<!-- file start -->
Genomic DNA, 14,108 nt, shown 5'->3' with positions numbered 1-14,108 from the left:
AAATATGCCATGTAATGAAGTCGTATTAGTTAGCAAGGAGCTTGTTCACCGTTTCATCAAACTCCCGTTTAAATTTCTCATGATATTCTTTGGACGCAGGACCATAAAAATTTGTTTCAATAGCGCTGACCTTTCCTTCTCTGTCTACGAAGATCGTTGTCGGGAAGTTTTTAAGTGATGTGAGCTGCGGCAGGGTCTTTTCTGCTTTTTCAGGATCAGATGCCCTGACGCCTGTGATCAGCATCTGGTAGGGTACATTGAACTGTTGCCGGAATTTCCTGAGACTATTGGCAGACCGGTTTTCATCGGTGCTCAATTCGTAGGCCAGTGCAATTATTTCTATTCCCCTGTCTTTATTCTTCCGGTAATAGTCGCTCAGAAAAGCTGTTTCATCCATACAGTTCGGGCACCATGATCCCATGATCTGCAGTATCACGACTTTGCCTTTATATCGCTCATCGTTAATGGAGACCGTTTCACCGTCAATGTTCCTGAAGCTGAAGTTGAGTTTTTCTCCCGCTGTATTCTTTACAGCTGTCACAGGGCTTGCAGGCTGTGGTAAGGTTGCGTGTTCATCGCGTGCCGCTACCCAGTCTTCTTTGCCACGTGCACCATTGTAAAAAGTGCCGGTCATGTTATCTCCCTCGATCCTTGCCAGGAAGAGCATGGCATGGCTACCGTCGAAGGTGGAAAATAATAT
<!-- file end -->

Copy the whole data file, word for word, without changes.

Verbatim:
Genomic DNA, 14,108 nt, shown 5'->3' with positions numbered 1-14,108 from the left:
AAATATGCCATGTAATGAAGTCGTATTAGTTAGCAAGGAGCTTGTTCACCGTTTCATCAAACTCCCGTTTAAATTTCTCATGATATTCTTTGGACGCAGGACCATAAAAATTTGTTTCAATAGCGCTGACCTTTCCTTCTCTGTCTACGAAGATCGTTGTCGGGAAGTTTTTAAGTGATGTGAGCTGCGGCAGGGTCTTTTCTGCTTTTTCAGGATCAGATGCCCTGACGCCTGTGATCAGCATCTGGTAGGGTACATTGAACTGTTGCCGGAATTTCCTGAGACTATTGGCAGACCGGTTTTCATCGGTGCTCAATTCGTAGGCCAGTGCAATTATTTCTATTCCCCTGTCTTTATTCTTCCGGTAATAGTCGCTCAGAAAAGCTGTTTCATCCATACAGTTCGGGCACCATGATCCCATGATCTGCAGTATCACGACTTTGCCTTTATATCGCTCATCGTTAATGGAGACCGTTTCACCGTCAATGTTCCTGAAGCTGAAGTTGAGTTTTTCTCCCGCTGTATTCTTTACAGCTGTCACAGGGCTTGCAGGCTGTGGTAAGGTTGCGTGTTCATCGCGTGCCGCTACCCAGTCTTCTTTGCCACGTGCACCATTGTAAAAAGTGCCGGTCATGTTATCTCCCTCGATCCTTGCCAGGAAGAGCATGGCATGGCTACCGTCGAAGGTGGAAAATAATAT